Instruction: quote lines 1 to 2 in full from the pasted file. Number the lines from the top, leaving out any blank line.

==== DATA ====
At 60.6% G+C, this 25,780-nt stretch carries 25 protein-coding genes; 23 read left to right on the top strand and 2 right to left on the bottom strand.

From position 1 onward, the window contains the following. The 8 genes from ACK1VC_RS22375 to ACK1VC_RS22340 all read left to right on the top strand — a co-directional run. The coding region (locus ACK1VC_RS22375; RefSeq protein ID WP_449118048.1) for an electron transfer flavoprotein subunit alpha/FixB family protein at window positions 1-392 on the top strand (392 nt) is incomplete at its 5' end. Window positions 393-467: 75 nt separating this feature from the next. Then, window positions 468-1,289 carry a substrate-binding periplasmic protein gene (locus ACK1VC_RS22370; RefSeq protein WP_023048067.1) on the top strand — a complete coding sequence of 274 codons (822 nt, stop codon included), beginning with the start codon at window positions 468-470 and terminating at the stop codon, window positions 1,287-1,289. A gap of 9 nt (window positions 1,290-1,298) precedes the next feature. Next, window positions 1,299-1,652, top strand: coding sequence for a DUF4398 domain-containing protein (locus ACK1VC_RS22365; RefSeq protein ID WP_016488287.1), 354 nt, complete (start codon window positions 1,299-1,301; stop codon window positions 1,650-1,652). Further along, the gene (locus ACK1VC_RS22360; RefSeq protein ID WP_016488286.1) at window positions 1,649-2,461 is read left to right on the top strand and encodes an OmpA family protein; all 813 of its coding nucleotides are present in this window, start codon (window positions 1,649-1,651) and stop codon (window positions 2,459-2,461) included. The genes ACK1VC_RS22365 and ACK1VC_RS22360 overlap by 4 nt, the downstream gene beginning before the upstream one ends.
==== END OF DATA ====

At 60.6% G+C, this 25,780-nt stretch carries 25 protein-coding genes; 23 read left to right on the top strand and 2 right to left on the bottom strand.

From position 1 onward, the window contains the following. The 8 genes from ACK1VC_RS22375 to ACK1VC_RS22340 all read left to right on the top strand — a co-directional run. The coding region (locus ACK1VC_RS22375; RefSeq protein ID WP_449118048.1) for an electron transfer flavoprotein subunit alpha/FixB family protein at window positions 1-392 on the top strand (392 nt) is incomplete at its 5' end. Window positions 393-467: 75 nt separating this feature from the next. Then, window positions 468-1,289 carry a substrate-binding periplasmic protein gene (locus ACK1VC_RS22370; RefSeq protein WP_023048067.1) on the top strand — a complete coding sequence of 274 codons (822 nt, stop codon included), beginning with the start codon at window positions 468-470 and terminating at the stop codon, window positions 1,287-1,289. A gap of 9 nt (window positions 1,290-1,298) precedes the next feature. Next, window positions 1,299-1,652, top strand: coding sequence for a DUF4398 domain-containing protein (locus ACK1VC_RS22365; RefSeq protein ID WP_016488287.1), 354 nt, complete (start codon window positions 1,299-1,301; stop codon window positions 1,650-1,652). Further along, the gene (locus ACK1VC_RS22360; RefSeq protein ID WP_016488286.1) at window positions 1,649-2,461 is read left to right on the top strand and encodes an OmpA family protein; all 813 of its coding nucleotides are present in this window, start codon (window positions 1,649-1,651) and stop codon (window positions 2,459-2,461) included. The genes ACK1VC_RS22365 and ACK1VC_RS22360 overlap by 4 nt, the downstream gene beginning before the upstream one ends.